Party Invites: Send a festive postcard with all the party info to yourself, then forward the link to all your friends.
Sorry I Broke Into Your Apartment and Stole All Your Socks: OK, fine, maybe we’re the only ones that need to send those on a regular basis.
Now get out there and start mixing it up!
Make Your Own Postcard at Postcard.fm
In these last, dreamy days of summer, there’s nothing we’d rather do than lie around in the park and stare at the clouds.
And take pictures, of course!
Horst (hb19 on Flickr) has been doing just that, and it looks like he’s redefined the science of cloud manipulation*.
He finds the perfect sky or set of clouds and gives them their object counterpart. The cloud shooting out from a bottle’s top. The sun’s perfect, shiny orb behind his ET-like finger. The fluffy ice-cream cloud on top of its cone. hb19 gives new meaning to the art of cloud watching.
Summery skies abound. Take our advice and point your lens skyward before the winter chill descends.
hb19’s sky play photo set
via Crystal Ginn (You, too, can send us tips via twitter. Just start your tweet with @photojojo)
* Speaking of which, did you know China fired 1,104 rain dispersal rockets to prevent rain during the Olympics’ opening ceremonies? We live in the future!
p.s. Peep these pics from our lightpainting events in NYC and San Francisco last week!
Sure, you can press a button and take a mini motion picture.
But what about the well-loved, handheld, movie-in-your-pocket flip book? Our favorite form of animation, the flip book is the original, prehistoric movie. We’ve doodled thousands of stick figures in the corners of our notebooks. It’s time for photos.
We’ve made digital flip books. We’ve made stop-motion videos. We’ve even uploaded photos and purchased a flip book from FlipClips for 10 bucks or so.
Then we stumbled across The Curious Blog’s beautiful, handmade flip book.
We had to try it ourselves.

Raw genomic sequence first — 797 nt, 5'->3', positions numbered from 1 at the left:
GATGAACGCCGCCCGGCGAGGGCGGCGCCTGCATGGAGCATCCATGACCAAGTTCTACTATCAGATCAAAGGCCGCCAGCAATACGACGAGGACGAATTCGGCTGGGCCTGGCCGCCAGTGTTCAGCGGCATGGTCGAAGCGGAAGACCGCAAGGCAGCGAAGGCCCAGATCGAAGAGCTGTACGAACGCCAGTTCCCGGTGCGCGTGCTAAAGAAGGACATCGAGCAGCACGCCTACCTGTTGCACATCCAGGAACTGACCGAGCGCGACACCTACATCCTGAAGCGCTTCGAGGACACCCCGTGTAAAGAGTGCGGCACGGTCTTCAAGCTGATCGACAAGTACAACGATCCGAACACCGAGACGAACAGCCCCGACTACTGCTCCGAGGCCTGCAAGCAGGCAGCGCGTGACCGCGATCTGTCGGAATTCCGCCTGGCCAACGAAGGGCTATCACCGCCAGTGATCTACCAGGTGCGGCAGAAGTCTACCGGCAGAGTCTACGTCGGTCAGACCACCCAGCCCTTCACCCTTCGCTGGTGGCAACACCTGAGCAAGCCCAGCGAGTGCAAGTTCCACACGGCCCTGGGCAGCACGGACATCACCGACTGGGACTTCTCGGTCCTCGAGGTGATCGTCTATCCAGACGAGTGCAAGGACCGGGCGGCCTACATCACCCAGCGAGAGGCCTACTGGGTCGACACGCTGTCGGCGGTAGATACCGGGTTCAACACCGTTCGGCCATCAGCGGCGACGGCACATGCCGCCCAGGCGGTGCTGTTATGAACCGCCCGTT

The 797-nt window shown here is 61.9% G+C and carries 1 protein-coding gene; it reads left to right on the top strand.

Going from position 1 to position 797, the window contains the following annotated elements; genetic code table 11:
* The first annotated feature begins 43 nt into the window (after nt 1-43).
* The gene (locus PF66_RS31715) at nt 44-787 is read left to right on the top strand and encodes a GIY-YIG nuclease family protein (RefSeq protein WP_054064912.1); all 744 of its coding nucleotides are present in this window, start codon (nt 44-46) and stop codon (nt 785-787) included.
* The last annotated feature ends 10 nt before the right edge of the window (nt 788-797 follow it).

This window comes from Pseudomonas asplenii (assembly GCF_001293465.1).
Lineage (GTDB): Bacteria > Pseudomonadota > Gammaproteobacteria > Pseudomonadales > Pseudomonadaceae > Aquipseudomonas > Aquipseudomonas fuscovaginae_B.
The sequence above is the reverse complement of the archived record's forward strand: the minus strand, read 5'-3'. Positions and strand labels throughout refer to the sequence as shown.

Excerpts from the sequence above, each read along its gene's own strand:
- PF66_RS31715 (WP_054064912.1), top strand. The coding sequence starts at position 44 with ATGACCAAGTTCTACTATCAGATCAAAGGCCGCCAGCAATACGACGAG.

We’re flippin’ out over the final product: a squat little choppy movie, our DIY photo flip book will make your thumbs sore from showing it off to all your photo-loving friends.
Photojojo’s DIY Photo Flip Book
It’s no secret we love Project 365. We’re a curious bunch, and often it’s the best way to get to know someone (including yourself).
What happens when the logic’s applied to your town? Your neighbors?
Larry Strung knows. He’s taken Project 365 to the streets of his humble hamlet, Hamilton, Ontario. And we love his town.
Each day he photographs (and posts online) a different citizen. It’s like finally getting to meet all your neighbors, one day and one neighbor at a time. The biker who rides at 6 am, the doctor, the farmer, the mayor. Talk about a complete picture of a place.
Take a cue from Strung and hit the pavement while it’s still warm enough to do so. Meet your neighbors from behind your lens.
Larry Strung’s Hamilton365
p.s. Live in New York City or San Francisco? Come out to our awesomely fun photo meetup Wednesday night (organized with our pals at JPG Magazine and Lomography). Read more…
We love Josh Poehlein’s photography portfolios, “Unstill Lives,” and “Ghosts” because they don’t show us everything.
Wait, what? Sure, photography’s all about revelation. But sometimes the best photographs are of the things you can’t see.
Poehlein takes this one step further by taking one step back. Let us explain: he scratches off the emulsion from his prints in order to add another image, often of what you’d imagine would be in the photo but isn’t. A stream of water from a dry showerhead, birds in an empty nest, a giant boat in the distance of a still lake.
The results are even more awesome if you can draw. Which we can’t. Still, we had fun making our own scratch-n-see works of art. And they turned out pretty great, if a little amateur next to Poehlein’s genius. (That’s our monster on Coit Tower, in case you couldn’t tell by the, ahem, difference in skill.)
Scratch-N-See: Vandalize Your Photos in the Name of Art!
(via Taylor McKnight)
Need to convince your friends of something?
Nothing works quite like, well, propaganda… Especially if it has your face on it.
Maopost, a site dedicated to an extensive collection of Chinese propaganda posters, will seamlessly paint your face (or your friend’s) from any of your photographs into a classic propaganda oil painting.
You supply the photograph and choose one of the 35 suggested posters (or from their entire collection, over 1,500 posters), an artist hand paints you as a socialist hero.
It’s never been easier to insert yourself into (socialist) history. And you’ve never looked so convincing.
Be a Socialist (Poster) Hero!
p.s. Take part in the traveling photo notebook or share your panorama photos or storm photos in our forum!